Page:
COLUMBUS, Ohio – In a developing animal, stem cells proliferate and differentiate to form the organs needed for life. A new study shows how a crucial step in this process happens and how a reversal of that step contributes to cancer.
The study, led by researchers at the Ohio State University Comprehensive Cancer Center-Arthur G. James Cancer Hospital and Richard J. Solove Research Institute, shows for the first time that three proteins, called E2f1, E2f2 and E2f3, play a key role in the transition stem cells make to their final, differentiated, state.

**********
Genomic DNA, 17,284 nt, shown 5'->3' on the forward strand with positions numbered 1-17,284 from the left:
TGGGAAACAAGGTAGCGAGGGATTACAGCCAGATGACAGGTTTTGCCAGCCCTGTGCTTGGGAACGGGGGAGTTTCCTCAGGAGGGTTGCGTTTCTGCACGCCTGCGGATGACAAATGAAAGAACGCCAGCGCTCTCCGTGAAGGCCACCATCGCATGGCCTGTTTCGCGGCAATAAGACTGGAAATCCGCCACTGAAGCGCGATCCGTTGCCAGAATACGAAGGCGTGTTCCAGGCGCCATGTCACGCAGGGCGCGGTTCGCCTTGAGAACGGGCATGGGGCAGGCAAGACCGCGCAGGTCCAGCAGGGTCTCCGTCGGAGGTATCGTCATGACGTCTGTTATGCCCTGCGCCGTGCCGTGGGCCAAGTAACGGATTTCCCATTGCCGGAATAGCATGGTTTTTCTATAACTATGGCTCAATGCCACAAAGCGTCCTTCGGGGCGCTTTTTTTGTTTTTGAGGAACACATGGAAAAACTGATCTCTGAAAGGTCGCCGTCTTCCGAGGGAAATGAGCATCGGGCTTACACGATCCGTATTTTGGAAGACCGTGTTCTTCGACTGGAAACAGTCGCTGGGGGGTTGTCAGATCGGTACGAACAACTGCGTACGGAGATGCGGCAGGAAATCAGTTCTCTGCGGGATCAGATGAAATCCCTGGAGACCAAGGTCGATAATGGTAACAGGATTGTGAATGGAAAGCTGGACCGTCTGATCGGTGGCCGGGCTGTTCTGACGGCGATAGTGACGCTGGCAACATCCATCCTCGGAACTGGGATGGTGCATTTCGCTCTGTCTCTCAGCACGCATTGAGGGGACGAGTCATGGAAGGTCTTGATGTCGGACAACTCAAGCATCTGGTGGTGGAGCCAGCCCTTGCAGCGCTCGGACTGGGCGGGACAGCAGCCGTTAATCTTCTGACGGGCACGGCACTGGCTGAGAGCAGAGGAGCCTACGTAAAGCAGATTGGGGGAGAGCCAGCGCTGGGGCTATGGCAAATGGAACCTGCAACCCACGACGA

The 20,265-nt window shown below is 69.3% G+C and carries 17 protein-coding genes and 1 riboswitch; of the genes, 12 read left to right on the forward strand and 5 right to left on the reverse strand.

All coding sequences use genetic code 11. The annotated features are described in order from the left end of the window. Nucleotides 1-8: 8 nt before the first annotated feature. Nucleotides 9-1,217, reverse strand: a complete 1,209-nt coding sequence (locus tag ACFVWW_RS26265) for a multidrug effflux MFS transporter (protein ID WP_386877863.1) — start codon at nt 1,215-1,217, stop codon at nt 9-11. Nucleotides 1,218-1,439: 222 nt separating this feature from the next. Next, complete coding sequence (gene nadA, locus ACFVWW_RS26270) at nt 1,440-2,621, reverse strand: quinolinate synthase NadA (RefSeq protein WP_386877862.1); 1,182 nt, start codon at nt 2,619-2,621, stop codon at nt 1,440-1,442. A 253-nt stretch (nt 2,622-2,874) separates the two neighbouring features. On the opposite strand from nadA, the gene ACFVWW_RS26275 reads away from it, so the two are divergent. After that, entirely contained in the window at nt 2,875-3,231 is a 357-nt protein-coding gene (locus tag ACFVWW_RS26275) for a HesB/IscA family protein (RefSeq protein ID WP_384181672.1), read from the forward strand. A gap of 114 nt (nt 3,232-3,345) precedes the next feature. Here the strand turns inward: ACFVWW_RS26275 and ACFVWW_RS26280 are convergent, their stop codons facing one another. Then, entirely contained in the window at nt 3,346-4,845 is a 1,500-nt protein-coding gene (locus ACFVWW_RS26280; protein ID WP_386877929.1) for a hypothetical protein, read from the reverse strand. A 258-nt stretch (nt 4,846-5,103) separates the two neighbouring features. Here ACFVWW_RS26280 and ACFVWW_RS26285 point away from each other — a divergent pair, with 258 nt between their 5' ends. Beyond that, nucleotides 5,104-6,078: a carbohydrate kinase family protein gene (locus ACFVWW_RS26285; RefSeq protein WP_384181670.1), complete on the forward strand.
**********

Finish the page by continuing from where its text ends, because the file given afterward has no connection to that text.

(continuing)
These proteins help stimulate stem cells to grow and proliferate. But once stem cells begin to differentiate into their final cell type – a cell in the retina or in the lining of the intestine, for example – the same three proteins switch function and stop them from dividing any more.